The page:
Immune cell populations at barrier surfaces such as the skin and gut are regulated by local cues that ensure microbial defence and homeostasis. Yet little is known about the cues regulating immune cells at a key barrier surface in the mouth — the gingiva. A new study shows that mechanical damage from chewing (mastication) promotes an accumulation of T helper 17 (TH17) cells with age. These cells seem to support host protection but when amplified can also contribute to periodontal bone loss.
In healthy individuals, TH17 cells are enriched in gut and skin barrier tissues and are influenced by colonization with commensal microbes. By contrast, few TH17 cells were seen in the gingiva of young (8-week-old) mice. However, by 24 weeks of age (equivalent to middle age), TH17 cell frequencies and total numbers were significantly increased. This age-dependent expansion of gingival TH17 cell populations was independent of oral microbes, because the increase also occurred in germ-free mice and in mice lacking segmented filamentous bacteria (known inducers of TH17 cells in the gut). Also unlike gut or skin TH17 cell development, the authors found no role for interleukin-1 (IL-1) or IL-23 in the development of gingival TH17 cells. Instead, IL-6 was required for gingival TH17 cell accumulation, as mice with T cells lacking IL-6 receptor did not generate TH17 cells in the gingiva.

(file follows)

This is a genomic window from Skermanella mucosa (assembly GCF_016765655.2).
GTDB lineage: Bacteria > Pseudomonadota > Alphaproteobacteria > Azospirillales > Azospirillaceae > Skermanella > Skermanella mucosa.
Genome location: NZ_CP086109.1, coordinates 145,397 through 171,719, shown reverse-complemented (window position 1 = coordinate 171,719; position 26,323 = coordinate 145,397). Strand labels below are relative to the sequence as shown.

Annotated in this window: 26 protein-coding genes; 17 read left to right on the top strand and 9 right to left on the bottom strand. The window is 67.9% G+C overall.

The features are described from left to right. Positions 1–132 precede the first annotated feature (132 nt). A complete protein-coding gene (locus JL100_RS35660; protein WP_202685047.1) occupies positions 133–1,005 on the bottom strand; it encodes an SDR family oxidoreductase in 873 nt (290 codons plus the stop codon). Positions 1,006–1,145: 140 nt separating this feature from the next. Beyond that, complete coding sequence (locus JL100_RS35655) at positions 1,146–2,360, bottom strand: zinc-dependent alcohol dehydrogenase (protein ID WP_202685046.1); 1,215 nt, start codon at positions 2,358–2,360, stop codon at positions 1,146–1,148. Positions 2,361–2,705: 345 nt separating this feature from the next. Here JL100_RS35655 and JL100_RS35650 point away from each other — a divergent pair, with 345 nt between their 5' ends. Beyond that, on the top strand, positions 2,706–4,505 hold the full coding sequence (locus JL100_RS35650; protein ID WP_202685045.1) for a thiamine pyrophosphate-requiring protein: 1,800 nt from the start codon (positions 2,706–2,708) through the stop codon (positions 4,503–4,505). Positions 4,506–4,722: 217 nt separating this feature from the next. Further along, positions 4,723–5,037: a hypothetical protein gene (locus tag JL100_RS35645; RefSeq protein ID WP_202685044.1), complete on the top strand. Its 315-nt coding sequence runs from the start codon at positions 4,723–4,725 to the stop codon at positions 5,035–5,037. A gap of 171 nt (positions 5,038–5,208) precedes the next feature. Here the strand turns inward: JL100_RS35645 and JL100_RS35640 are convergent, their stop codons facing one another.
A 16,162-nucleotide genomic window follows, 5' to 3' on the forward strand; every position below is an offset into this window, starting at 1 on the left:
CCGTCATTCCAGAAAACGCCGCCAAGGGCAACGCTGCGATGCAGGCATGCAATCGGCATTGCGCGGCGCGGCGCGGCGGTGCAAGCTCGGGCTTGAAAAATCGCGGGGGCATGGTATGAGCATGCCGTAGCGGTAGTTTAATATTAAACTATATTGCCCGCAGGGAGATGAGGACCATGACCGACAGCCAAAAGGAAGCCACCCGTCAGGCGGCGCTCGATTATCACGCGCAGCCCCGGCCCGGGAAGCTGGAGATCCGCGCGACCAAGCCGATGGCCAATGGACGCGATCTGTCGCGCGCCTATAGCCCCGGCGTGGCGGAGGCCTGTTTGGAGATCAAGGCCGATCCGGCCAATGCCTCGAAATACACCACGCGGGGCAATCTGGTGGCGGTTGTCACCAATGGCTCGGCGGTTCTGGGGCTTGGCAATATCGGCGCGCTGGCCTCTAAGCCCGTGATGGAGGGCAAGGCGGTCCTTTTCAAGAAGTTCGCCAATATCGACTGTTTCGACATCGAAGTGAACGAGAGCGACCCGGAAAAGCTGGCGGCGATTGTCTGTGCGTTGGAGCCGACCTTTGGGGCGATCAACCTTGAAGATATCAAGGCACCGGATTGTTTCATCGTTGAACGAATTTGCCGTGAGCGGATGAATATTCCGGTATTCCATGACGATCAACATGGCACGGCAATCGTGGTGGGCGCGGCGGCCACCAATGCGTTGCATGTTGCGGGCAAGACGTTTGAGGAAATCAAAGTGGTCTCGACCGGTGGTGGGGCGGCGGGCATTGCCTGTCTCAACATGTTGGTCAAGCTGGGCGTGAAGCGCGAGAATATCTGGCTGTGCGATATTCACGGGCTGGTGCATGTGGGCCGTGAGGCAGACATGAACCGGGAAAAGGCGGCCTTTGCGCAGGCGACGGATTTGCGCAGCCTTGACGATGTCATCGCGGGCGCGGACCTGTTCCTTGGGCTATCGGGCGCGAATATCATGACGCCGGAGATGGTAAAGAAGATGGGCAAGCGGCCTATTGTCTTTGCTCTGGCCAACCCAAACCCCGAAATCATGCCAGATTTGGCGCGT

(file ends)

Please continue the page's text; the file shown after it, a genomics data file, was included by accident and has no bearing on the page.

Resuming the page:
The authors then investigated whether mechanical damage resulting from mastication could be involved in gingival TH17 cell generation by feeding weanling mice a nutritionally matched soft diet. At 24 weeks of age, mice fed a soft diet showed a significant reduction specifically of gingival TH17 cells compared with mice fed normal chow. Conversely, mice subjected to increased mechanical damage of the gingiva, through rubbing with a cotton applicator every other day or by placing them on a hardened diet, had more gingival TH17 cells than age-matched control mice. The damage-induced increase in TH17 cells was associated with rapid production of IL-6 by epithelial cells in the gingiva.
Finally, the authors showed that physiological damage to the gingiva through mastication and the accumulation of TH17 cells was sufficient to drive the expression of epithelial defensins and neutrophil chemoattractants implicated in host defence. However, a pathogenic consequence for elevated TH17 cells was suggested by the increase in periodontal bone loss observed in 24- compared with 8-week-old wild-type mice but not in 24-week-old IL-17-deficient mice. Together, these data identify physiological and pathological roles for mastication-induced gingival TH17 cells.
ORIGINAL ARTICLE Dutzan, N. et al. On-going mechanical damage from mastication drives homeostatic Th17 cell responses at the oral barrier. Immunity http://dx.doi.org/ 10.1016/j.immuni.2016.12.010 (2017)